Virginia invited a few of her fellow Hillsborough County Master Gardeners and I invited a few friends and colleagues I have come to know through both Seminole Heights neighborhood activities and my work for the Tampa Bay Estuary Program. Each person was asked to bring 10 plants to the swap -- pots, divisions, cuttings, seeds, whatever they chose. All told we had a nice, manageable group of 11 swappers.
|Surveying the treasures|
To keep utter chaos at bay, we decided to assign each person a number and then go one by one in choosing plants. We started with the number 1 for the first round, and then the number 11 for the second round, so everybody had a fair shot at grabbing the plants they most coveted.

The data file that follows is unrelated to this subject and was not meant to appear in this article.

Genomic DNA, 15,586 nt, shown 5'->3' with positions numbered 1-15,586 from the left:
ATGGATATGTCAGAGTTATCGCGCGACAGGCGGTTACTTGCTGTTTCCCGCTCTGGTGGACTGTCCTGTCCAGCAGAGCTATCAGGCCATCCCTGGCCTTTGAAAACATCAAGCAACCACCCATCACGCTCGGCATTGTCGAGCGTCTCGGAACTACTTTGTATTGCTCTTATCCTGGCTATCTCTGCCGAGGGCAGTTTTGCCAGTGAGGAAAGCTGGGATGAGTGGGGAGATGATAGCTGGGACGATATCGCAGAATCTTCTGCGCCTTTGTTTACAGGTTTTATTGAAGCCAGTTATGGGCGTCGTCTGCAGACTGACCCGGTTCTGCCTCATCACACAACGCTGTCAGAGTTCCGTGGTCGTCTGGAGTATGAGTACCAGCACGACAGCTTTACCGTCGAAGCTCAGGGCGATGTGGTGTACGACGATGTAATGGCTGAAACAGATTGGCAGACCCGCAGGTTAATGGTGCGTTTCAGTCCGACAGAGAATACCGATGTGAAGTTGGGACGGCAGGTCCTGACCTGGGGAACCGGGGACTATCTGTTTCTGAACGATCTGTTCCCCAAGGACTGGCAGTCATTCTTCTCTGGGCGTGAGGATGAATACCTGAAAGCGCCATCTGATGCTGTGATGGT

|Virginia describing her plant swap contributions|
To speed things up -- and keep us from passing out in the heat - we encouraged people to take two plants at a time. Even with this, it took a while to get all the plants parcelled out, but nearly everything found a new home.
The diversity of the plants on display was impressive -- from uncommon natives like Elliot's lovegrass and Elephant's Foot, a lovely wildflower -- to purple firespike, red salvia, African iris and blackberry lilies. Amazingly, there were few duplicates -- everybody brought a different assortment, thought we certainly didn't coordinate plant selections ahead of time.
|Lots of lovely plants|
|My new cannas waiting to be planted|
|Several beautiful little peacock gingers found a home under my oak tree|